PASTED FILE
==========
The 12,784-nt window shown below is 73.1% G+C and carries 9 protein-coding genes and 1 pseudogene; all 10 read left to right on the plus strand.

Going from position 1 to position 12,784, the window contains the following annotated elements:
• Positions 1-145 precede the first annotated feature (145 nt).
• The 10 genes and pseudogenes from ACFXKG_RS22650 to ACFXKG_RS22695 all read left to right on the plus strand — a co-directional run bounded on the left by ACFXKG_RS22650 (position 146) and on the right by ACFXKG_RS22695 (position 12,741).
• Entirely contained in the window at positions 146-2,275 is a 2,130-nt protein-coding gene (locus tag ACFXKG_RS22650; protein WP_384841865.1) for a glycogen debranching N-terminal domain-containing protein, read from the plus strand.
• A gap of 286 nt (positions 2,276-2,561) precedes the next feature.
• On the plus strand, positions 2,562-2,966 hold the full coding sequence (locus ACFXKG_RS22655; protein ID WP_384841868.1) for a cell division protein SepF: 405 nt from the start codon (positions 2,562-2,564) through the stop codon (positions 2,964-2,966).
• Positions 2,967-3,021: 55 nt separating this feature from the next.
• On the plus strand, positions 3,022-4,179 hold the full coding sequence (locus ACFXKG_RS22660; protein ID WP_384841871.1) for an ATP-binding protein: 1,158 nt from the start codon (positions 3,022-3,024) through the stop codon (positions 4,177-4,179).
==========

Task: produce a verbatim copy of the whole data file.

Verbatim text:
The 12,784-nt window shown below is 73.1% G+C and carries 9 protein-coding genes and 1 pseudogene; all 10 read left to right on the plus strand.

Going from position 1 to position 12,784, the window contains the following annotated elements:
• Positions 1-145 precede the first annotated feature (145 nt).
• The 10 genes and pseudogenes from ACFXKG_RS22650 to ACFXKG_RS22695 all read left to right on the plus strand — a co-directional run bounded on the left by ACFXKG_RS22650 (position 146) and on the right by ACFXKG_RS22695 (position 12,741).
• Entirely contained in the window at positions 146-2,275 is a 2,130-nt protein-coding gene (locus tag ACFXKG_RS22650; protein WP_384841865.1) for a glycogen debranching N-terminal domain-containing protein, read from the plus strand.
• A gap of 286 nt (positions 2,276-2,561) precedes the next feature.
• On the plus strand, positions 2,562-2,966 hold the full coding sequence (locus ACFXKG_RS22655; protein ID WP_384841868.1) for a cell division protein SepF: 405 nt from the start codon (positions 2,562-2,564) through the stop codon (positions 2,964-2,966).
• Positions 2,967-3,021: 55 nt separating this feature from the next.
• On the plus strand, positions 3,022-4,179 hold the full coding sequence (locus ACFXKG_RS22660; protein ID WP_384841871.1) for an ATP-binding protein: 1,158 nt from the start codon (positions 3,022-3,024) through the stop codon (positions 4,177-4,179).